Workplace Wednesday: Get Ahead At Work, With KindnessNovember 4, 2020
In this week’s Workplace Wednesday we discuss the benefits of kindness, for both you and your colleagues.
Kindness can feel like an odd skill, or feeling, to cultivate for the workplace. Aren’t we supposed to all be merciless go-getters, constantly trying to get ahead? Don’t nice guys (and nice women) finish last?
Well actually, the science says no. Kindness is not only beneficial for your personal well-being it actually plays a part in professional advancement!
Our founder, Dr. Richard Davidson, lays out a few examples of the benefits of kindness in general:
Imagine you gave people some money and then divided them into two groups. The first group gets to spend the money on themselves, and the second group has to buy a gift for someone else. When scientists did this experiment, they found that people who spent the day buying gifts for other people felt happier than the people who bought things for themselves.
Kindness has all sorts of benefits. There’s even some research that suggests that kindness is linked to the body’s aging process. One study found that people who engage in kindness practices [like the ones available with Healthy Minds @Work, our Healthy Minds Public MasterClass, and within the Healthy Minds Program App] show less signs of aging at the cellular level.Dr. Richard Davidson
The take-away here is that kindness benefits us just as much as it benefits the recipients of our kindness – perhaps even more.
So that’s the news on kindness in general. Again, what about in the workplace?
We’re often taught that competition and personal advancement are keys to success. But is that really true?
Again, Dr. Richard Davidson explains some of the research on this topic:
The research on this topic of emotional intelligence is quite compelling. People who manage their own emotions and are empathetic with others tend to advance to higher positions in the workplace, to receive more pay increases, and to receive more favorable reviews from their peers and supervisors. But more importantly, being kind at work promotes well-being. In one study, people who did five kind things for their coworkers over the course of a month were more satisfied with their jobs and their lives. Perhaps even more interesting, those who received these acts of kindness – even though they weren’t the ones who were instructed to be kind – did nearly 300% more acts of kindness as a result. It seems that kindness is contagious.Dr. Richard Davidson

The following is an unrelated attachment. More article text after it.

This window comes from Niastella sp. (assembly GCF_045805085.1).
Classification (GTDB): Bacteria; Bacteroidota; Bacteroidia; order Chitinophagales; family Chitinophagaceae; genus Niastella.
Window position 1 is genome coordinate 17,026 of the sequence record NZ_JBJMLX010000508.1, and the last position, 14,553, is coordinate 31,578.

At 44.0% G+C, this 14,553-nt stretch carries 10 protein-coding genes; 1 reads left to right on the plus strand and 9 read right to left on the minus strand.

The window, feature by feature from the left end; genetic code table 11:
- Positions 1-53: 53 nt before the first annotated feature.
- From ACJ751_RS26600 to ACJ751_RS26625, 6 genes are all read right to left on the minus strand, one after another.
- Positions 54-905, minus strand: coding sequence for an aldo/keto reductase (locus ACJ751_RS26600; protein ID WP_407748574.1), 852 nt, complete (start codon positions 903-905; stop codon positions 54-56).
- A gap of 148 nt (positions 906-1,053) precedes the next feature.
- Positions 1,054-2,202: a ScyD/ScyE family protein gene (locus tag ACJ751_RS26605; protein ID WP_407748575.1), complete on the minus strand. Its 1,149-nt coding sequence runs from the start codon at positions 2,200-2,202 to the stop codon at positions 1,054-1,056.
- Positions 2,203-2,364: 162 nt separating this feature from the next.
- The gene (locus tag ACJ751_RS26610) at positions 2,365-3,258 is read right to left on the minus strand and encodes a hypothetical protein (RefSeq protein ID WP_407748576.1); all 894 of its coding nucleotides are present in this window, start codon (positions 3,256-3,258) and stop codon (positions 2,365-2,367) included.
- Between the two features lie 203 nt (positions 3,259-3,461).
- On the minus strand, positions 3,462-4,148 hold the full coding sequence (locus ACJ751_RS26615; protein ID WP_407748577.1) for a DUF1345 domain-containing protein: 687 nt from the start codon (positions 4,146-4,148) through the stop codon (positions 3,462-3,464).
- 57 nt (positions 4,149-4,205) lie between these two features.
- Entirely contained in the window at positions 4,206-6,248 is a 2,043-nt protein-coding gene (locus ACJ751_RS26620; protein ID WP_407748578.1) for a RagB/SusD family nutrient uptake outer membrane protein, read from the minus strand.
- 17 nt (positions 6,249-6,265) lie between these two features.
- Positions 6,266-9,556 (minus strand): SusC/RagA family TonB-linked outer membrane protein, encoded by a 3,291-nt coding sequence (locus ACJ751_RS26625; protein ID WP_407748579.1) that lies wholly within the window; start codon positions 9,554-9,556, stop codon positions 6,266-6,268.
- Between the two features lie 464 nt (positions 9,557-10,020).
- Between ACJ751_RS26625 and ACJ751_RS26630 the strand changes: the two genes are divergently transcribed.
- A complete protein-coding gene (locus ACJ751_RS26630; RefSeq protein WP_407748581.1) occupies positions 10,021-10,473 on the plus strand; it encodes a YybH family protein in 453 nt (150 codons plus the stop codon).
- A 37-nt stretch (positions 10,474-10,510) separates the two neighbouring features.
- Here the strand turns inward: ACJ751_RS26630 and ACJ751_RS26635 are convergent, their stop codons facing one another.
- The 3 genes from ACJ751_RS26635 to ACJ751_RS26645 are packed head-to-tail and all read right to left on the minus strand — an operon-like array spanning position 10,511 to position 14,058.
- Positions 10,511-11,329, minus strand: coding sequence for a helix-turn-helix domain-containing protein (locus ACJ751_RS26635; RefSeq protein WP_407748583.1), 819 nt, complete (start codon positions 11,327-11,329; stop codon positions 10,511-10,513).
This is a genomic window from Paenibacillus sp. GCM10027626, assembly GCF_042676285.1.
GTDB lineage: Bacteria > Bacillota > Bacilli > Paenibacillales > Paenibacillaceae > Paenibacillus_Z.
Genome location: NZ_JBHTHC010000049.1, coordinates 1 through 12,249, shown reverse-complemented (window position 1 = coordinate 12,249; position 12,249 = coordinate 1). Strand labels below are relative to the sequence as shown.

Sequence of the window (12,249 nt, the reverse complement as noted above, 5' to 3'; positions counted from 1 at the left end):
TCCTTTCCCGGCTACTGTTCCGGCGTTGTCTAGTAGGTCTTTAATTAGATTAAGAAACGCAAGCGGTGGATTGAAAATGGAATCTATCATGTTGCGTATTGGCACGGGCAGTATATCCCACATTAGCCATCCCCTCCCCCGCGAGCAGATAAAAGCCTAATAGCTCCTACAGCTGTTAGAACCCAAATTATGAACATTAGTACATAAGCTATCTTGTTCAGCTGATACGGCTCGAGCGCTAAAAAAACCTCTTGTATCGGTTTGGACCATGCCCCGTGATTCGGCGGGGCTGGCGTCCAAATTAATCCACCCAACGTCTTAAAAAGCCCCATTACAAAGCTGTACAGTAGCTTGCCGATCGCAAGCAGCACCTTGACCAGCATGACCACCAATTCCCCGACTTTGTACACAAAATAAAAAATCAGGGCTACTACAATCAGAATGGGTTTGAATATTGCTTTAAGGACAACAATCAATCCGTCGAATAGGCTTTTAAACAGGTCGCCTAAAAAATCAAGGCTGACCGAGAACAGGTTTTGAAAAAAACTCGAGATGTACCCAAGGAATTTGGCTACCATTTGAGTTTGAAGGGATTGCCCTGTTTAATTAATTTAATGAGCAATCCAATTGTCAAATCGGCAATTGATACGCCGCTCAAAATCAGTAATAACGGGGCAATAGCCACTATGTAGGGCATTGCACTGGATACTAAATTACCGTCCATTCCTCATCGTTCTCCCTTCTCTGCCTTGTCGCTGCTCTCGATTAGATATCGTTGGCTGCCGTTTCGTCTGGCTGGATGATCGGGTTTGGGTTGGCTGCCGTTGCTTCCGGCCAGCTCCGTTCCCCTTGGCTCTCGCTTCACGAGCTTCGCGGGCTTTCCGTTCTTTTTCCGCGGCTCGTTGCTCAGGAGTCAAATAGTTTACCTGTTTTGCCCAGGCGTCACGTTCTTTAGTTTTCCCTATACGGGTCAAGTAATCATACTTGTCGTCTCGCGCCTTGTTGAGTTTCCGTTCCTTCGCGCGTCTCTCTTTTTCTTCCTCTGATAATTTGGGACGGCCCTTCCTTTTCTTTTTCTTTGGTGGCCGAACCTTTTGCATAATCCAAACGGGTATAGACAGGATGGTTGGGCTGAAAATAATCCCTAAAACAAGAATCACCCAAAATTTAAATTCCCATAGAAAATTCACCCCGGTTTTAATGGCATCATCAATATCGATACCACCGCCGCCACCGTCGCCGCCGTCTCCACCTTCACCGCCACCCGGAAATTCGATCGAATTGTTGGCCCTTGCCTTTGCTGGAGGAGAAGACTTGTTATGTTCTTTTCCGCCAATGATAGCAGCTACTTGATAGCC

Kindness isn’t only contagious, it’s essential.
Kindness is like super glue for close relationships. Friendship, romantic relationships, parenting…all of these thrive with mutual kindness. And when we stop being kind to each other we end up isolated, lonely, and misunderstood.
So it’s important to be kind to your friends and family. But how important is kindness for your work and career? It’s pretty clear that many of the people who seem to be getting ahead in our society are always looking out for #1. And it’s true, there are certainly people who do seem to get ahead by taking out the competition. But there are also plenty of successful people whose careers are motivated by kinder aspirations.
Can you be one of these people? Can you find kindness, practice kindness, and address work concerns from a place of kindness?
Here are a few things to try in the next week
- Give yourself kindness. Have a bad meeting? A frustrating confrontation? Consider the event from the point-of-view of kindness for yourself. Try this meditation to get in touch with this skill.
- Send kindness to others, with this meditation. Before you even join your next contentious meeting, spend a little time getting in touch with kindness for others. This can transform the way you see your next interaction.
- Heal Division. Especially during this time of great political divisiveness it is easy to see others, even those you work with closely, as “the other” or even “the enemy.” Remember, these are just people with the same needs and desires as you. Our “Healing Division” meditation that we recorded for the U.S. election can address these feelings and help you turn the corner so you can feel warmth again for your colleagues.
So why don’t you be the start of a kindness revolution in your workplace. We bet that your well-being, as well as the culture of your workplace will greatly improve! Good luck.